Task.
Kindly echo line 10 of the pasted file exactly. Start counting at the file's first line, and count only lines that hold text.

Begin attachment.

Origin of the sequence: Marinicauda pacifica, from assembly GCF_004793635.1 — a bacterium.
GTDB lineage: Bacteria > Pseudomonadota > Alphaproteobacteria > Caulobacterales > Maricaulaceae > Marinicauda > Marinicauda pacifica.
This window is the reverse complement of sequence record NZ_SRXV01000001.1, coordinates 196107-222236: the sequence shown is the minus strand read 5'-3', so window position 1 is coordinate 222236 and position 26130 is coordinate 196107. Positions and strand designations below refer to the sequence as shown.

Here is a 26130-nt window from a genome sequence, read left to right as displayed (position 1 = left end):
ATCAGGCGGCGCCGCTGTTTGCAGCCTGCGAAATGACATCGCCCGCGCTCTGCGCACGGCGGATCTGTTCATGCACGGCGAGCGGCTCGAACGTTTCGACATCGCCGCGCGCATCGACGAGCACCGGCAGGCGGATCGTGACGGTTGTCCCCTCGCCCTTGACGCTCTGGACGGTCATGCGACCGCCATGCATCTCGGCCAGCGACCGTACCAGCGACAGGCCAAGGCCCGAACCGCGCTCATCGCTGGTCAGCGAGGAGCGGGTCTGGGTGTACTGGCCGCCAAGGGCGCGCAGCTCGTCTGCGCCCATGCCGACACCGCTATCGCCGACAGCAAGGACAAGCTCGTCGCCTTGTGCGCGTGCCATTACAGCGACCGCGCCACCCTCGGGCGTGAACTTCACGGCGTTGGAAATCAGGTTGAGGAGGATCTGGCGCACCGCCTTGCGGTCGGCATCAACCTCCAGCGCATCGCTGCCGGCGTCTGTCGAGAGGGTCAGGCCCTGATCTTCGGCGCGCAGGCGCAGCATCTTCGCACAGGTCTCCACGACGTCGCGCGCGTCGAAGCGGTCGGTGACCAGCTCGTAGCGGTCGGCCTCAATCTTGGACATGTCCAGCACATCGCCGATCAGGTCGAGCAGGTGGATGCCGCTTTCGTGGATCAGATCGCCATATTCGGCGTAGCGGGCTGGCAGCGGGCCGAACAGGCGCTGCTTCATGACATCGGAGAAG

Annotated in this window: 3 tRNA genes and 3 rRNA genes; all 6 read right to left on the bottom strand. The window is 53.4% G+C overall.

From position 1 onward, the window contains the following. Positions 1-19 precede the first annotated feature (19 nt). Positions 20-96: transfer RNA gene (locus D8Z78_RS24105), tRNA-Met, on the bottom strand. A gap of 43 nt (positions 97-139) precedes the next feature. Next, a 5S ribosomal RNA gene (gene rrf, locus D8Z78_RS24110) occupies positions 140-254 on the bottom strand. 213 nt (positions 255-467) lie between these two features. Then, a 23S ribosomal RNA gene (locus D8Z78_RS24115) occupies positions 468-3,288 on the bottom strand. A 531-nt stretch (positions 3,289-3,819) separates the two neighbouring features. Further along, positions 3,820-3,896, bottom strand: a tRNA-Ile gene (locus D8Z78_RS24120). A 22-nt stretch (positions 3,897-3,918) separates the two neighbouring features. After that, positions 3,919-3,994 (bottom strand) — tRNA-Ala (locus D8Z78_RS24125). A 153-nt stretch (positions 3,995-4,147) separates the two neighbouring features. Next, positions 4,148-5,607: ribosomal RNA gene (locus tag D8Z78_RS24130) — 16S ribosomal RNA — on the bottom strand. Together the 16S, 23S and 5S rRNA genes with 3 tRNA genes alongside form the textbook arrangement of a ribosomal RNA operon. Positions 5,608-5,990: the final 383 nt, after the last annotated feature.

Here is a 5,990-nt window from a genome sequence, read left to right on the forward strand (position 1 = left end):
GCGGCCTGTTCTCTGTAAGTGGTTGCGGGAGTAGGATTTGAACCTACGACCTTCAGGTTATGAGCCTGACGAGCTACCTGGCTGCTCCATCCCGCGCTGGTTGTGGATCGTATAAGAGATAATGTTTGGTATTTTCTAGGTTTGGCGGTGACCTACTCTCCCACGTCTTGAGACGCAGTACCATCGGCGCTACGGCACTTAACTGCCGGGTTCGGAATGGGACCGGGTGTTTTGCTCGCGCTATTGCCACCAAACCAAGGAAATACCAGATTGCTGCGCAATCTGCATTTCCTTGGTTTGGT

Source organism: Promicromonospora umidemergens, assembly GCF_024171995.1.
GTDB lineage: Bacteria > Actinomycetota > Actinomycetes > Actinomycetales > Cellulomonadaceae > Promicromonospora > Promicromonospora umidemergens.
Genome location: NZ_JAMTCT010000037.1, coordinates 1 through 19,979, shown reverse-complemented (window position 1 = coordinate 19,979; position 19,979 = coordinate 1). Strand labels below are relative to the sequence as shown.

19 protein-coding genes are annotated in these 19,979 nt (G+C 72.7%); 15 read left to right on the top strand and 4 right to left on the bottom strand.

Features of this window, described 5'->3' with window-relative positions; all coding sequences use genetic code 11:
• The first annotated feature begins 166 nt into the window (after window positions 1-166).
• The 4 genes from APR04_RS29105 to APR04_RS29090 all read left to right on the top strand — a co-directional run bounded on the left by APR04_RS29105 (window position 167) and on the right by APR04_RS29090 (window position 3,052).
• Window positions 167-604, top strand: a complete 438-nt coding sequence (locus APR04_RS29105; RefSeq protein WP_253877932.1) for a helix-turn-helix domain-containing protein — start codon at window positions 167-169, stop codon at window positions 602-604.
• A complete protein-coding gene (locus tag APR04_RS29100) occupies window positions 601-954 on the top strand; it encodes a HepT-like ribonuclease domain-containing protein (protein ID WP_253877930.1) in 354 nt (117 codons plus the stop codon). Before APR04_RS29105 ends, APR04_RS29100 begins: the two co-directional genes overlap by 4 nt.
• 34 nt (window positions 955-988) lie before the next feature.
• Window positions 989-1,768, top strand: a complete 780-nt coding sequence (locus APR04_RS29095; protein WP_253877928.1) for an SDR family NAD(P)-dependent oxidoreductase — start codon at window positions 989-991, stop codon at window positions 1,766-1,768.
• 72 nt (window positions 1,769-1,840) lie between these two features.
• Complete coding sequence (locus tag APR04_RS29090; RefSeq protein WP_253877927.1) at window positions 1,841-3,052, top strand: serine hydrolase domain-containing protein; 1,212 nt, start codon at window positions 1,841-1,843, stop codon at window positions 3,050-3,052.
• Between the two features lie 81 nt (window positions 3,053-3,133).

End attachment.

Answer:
Source organism: Promicromonospora umidemergens, assembly GCF_024171995.1.